200-400VR instead of Sigma 300/2.8 & 500/4.5 ??

Discussion in 'Lens Lust' started by MMarz, Sep 17, 2008.

  1. MMarz

    MMarz

    Sep 15, 2007
    Long Island, NY
    This is just a feeler here...

    Since adding the 500 I haven't touched the 300/2.8. I feel like I have abandoned an old friend. The 300/2.8 is the staple lens for most and I have one sitting unused. (insert all the "send it to me" jokes)

    Most of my work is of wildlife. Mid to large birds for the most part, small birds for fun. The 500 is a great piece. I have none of the acquisition problems I thought I would have, it seems to be plenty fast, and although I have modified my TC's to AF on the 500, I have yet to use either of them.

    I still have and use my Sigma 70-200/2.8 and it responds very very well to the 1.4 APO EX DG TC, netting me 280/4.0... that's almost 300/4.0.

    The 500 is a commitment I am up to. You don't take this lens walkabout. The Sigma is about the same size and weight as the Nikon 200-400VR, and though a third stop slower and no VR I don't miss what I haven't had.

    So someone tell me I am nuts to be considering ditching the 300 and the 500 in favor of a 200-400VR, paired with the 70-200 + TC.

    Are we ever happy?? Where does it end?
     
  2. Well firstly a few disclaimers; I don't own a 500mm or 300mm of any sort but do have the 200-400VR. I also like shooting wildlife including birds.

    I can only afford one exotic lens (at this time anyway) and I chose the 200-400 for its versatility. So far I'm very pleased with that decision. That being said, I do not think the 200-400 is as sharp as a prime (especially at longer ranges) nor does it take TC's as well as a prime.

    To me, a dream combination would be the 200-400VR and 600VR, but for now I'm happy with the big zoom (I guess I have to be because I can't afford two exotic lenses!)

    Before the 200-400VR, I used a 300/4+TC on a tripod and the 70-200VR+TC hand held. Since I acquired the 200-400 I've sold off my 300/4 and recently traded my 70-200VR for a 70-180 micro -- my point being that when it comes to wildlife, I really I think the 200-400 can do most everything very-well-to-excellent with perhaps the one exception being small/distant subjects. So head-and-beak bird portraits are out, but frankly I'm finding that really good pictures require framing -- i.e. back off the shot -- which is more easily done with the zoom.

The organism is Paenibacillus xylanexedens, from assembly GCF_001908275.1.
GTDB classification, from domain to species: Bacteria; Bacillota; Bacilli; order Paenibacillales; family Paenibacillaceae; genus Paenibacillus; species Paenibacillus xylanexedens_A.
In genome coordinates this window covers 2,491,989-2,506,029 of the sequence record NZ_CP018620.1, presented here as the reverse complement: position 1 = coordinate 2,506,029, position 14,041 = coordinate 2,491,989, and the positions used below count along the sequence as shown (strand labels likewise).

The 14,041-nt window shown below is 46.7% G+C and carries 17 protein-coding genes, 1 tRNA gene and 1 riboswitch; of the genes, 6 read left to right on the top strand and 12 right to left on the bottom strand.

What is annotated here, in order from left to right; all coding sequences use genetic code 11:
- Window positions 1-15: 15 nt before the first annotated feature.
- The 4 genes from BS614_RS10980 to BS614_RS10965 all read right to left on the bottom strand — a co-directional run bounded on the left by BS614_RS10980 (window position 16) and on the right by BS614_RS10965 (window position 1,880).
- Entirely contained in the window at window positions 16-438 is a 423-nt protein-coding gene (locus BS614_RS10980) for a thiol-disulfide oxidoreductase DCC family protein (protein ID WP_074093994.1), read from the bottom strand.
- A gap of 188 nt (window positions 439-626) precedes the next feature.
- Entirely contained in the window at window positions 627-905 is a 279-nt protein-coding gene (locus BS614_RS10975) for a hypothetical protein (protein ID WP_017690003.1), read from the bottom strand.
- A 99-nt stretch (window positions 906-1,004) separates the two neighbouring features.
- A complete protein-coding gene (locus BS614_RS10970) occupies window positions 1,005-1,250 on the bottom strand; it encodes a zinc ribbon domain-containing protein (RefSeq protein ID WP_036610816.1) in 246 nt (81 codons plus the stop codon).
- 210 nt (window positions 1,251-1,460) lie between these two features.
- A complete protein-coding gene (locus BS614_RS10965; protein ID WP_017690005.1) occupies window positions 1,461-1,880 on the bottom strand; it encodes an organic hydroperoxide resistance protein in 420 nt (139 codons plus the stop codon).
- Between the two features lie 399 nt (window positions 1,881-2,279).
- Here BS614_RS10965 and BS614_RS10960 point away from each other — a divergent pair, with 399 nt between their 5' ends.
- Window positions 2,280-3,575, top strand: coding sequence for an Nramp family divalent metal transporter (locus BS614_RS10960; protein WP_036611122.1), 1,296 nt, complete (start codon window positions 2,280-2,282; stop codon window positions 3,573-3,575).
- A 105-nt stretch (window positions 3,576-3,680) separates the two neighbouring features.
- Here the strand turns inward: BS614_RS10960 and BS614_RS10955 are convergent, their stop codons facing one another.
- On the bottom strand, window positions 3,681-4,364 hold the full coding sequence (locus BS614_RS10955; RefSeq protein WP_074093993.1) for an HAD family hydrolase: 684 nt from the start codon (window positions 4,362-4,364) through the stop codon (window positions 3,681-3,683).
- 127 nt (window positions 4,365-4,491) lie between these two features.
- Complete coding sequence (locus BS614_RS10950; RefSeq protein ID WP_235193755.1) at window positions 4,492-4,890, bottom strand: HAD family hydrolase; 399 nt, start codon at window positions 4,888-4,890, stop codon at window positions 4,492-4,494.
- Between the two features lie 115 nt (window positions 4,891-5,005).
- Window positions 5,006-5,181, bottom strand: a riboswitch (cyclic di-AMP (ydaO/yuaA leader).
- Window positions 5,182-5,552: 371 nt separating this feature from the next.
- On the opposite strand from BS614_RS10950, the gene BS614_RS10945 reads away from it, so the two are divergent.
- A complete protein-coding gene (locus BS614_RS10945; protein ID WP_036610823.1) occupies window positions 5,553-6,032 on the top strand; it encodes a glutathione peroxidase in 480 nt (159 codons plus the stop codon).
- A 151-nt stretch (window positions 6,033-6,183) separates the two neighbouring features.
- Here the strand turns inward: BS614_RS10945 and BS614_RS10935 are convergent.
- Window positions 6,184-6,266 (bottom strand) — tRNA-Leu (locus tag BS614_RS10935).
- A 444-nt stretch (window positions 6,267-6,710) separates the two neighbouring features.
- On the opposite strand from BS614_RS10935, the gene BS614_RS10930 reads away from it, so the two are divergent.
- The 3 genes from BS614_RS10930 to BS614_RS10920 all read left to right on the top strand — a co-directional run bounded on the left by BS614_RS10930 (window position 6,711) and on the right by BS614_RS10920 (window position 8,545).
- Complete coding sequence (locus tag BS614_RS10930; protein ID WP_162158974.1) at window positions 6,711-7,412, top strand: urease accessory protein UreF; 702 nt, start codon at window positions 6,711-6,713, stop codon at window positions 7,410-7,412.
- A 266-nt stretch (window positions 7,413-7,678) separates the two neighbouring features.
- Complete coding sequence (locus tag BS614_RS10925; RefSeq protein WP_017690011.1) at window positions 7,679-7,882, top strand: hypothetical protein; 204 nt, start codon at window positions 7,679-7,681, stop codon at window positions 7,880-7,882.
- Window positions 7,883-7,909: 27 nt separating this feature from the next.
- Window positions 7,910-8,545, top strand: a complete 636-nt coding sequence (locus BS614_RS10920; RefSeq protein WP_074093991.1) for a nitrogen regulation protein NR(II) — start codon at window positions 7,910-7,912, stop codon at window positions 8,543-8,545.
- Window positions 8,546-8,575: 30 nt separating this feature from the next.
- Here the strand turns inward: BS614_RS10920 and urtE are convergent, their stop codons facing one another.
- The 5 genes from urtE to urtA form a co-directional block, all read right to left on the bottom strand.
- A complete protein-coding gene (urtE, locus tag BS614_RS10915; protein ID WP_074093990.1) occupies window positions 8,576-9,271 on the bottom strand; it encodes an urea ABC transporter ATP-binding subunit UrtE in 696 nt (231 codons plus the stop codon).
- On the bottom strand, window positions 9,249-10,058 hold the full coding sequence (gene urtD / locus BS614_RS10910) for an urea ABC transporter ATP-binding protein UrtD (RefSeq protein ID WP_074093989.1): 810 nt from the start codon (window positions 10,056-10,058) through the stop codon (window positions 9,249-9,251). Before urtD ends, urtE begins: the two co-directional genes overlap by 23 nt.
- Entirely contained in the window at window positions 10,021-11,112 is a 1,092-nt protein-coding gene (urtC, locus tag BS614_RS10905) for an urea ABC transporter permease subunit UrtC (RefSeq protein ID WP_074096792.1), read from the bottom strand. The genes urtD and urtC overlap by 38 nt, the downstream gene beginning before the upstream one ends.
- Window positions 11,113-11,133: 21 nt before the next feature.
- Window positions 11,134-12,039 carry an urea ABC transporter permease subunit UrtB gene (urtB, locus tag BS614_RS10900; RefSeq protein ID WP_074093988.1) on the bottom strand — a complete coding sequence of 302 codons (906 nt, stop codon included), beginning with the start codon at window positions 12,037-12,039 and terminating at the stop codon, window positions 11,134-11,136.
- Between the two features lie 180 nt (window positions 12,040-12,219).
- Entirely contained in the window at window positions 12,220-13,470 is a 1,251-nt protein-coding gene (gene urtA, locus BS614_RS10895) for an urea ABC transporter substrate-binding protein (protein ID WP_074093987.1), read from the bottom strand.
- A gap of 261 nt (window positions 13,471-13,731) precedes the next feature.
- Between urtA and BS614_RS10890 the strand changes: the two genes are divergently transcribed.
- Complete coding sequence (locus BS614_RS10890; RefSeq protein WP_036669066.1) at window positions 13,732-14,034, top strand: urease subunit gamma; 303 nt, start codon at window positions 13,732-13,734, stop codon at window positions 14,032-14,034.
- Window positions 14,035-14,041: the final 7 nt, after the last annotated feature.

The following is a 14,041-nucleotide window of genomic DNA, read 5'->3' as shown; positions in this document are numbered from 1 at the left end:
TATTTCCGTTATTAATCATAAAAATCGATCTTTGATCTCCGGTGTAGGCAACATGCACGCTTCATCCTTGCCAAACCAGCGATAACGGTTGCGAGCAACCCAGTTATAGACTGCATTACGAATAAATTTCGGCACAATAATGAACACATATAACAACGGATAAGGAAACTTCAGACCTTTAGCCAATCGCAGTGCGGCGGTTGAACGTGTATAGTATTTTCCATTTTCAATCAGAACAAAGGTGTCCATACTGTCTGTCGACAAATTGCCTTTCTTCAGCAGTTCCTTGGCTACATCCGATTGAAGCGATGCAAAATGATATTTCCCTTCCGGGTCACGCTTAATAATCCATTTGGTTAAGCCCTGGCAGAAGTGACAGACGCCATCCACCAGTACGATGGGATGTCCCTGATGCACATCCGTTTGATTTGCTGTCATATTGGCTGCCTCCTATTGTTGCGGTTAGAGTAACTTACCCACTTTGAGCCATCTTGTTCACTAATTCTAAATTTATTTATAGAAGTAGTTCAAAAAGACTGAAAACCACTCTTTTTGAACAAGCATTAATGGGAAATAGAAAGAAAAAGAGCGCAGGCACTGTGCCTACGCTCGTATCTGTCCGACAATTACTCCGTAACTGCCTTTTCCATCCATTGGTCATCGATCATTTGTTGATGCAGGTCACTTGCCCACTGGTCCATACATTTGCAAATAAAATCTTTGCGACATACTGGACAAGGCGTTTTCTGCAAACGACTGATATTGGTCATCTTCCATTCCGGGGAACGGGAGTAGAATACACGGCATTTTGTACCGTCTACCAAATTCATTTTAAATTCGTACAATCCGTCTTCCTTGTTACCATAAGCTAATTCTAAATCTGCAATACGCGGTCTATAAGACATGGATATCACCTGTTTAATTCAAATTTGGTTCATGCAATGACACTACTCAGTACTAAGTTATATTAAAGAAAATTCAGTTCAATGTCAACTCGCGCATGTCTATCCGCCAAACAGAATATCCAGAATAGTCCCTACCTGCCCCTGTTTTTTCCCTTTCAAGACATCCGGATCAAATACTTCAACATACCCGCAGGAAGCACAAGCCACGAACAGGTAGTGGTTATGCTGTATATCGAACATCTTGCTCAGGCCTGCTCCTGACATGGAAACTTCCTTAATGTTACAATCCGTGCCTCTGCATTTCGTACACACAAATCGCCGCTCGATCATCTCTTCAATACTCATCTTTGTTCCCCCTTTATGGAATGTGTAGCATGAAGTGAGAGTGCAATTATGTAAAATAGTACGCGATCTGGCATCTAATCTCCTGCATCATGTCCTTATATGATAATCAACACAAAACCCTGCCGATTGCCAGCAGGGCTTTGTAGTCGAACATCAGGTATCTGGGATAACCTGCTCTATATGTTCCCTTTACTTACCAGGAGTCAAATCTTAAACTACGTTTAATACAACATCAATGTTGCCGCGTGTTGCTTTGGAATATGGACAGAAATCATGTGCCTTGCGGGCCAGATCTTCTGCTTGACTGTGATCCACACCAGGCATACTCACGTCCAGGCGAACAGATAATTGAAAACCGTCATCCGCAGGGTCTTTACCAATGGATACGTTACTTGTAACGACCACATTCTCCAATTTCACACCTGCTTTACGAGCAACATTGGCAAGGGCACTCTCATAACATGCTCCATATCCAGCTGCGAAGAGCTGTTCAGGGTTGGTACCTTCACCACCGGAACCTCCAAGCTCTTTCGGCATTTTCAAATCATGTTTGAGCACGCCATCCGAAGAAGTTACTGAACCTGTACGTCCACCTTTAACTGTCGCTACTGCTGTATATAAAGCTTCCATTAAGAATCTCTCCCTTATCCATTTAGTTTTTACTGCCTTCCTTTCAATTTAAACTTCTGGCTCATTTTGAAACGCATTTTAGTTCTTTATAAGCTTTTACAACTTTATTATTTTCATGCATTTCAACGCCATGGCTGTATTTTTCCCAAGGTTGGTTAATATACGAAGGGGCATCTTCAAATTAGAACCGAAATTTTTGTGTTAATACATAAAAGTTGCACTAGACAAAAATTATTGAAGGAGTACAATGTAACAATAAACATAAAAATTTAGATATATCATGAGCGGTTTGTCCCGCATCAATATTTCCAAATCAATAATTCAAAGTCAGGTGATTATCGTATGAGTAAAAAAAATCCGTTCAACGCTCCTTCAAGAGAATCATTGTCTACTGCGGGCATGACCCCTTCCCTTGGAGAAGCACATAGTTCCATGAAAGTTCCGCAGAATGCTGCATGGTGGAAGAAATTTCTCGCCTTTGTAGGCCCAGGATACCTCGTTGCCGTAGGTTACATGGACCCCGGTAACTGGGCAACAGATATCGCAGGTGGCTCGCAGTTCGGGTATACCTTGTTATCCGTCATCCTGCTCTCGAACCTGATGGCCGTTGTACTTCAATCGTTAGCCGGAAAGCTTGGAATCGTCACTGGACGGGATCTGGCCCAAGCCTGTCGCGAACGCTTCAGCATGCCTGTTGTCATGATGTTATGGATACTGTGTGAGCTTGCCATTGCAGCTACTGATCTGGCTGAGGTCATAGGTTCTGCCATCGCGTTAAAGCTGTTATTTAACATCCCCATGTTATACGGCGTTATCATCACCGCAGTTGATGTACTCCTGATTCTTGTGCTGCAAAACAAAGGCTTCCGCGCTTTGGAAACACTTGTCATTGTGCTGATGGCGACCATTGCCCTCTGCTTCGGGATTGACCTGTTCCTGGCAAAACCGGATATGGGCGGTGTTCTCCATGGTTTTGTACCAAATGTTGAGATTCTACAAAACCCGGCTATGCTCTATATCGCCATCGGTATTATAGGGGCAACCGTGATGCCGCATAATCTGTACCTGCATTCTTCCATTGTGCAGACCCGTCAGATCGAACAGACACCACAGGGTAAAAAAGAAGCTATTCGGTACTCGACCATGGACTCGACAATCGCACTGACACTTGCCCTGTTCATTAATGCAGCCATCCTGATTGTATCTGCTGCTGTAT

That being said, I would never suggest anyone sell a 500+ prime for the 200-400VR -- it really boils down to a personal choice.

    BTW so far I shoot 90% hand held. Gotta love that VR!

    Gary
     
  3. depends on what you shoot.. I had a 200-400 f4 afs, now have the 400 2.8..
    If I had to choose between the 300 and 500 versus just the 200-400 I would choose the 300 and 500... with the 400 at the long end you have 400 f4, the 500 offers more reach same f stop... put a tc on the zoom and you have a 550 5.6 put a tc on the 500 you have a 700 5.6... the light drops.... you have a 300 2.8.... where the zoom...constant 4...if you shoot birds, as I think that's what you like shooting... 400 is not enough reach...
    IQ of the zoom is excellent.... but in the long run I don't like paying $5,000 for a 400 f4 with vr... just my 2 cents...
     
  4. rogerj

    rogerj

    22
    Mar 4, 2008
    UK
    I've had just this dilemma over the course of the past few weeks, --- even started a thread on it. With help from other Cafe members a good deal of sense has been talked.
    In the end I fore went the opportunity to buy a Nikon 200-400mm ..........and instead went for the Sigma 500mmf4.5. Just got it today, and am looking forward to getting used to it.

    Roger
     
  5. MMarz

    MMarz

    Sep 15, 2007
    Long Island, NY
    I tend to agree...hence my comment that I am nuts.. But man...I can barely hand hold the 300, forget holding the 500.

    That makes a lot of sense Mike.

    Roger, it's a great lens. I have zero complaints for the 500 or the 300, or my 70-200 Sigma or 150!! My only reason for contemplating this was because I hate the thought of any of these lenses sitting unused.

    I shoot the 500 on a Gitzo 1325, Sidekick and Markins M20. Works fantastic. Enjoy and congrats!!
     
  6. RichNY

    RichNY Guest

    I wouldn't give up f/2.8. Have you considered swapping out the 300 f/2.8 for a 200 f/2?
     
  7. I might sell my 200-400 VR, For some reason I think I'd rather have a 300 f/2.8 VR now. I'm beginning to not like how slow the 200-400 VR focuses. The F/4 really limits it's ability to get a proper lock. Also it does not work well with TCs compared to a prime.
     
  8. RichNY

    RichNY Guest

    Do you need both a 200 f/2 and a 300 f/2.8?
     
  9. kopp

    kopp Guest

    Hi Everbody,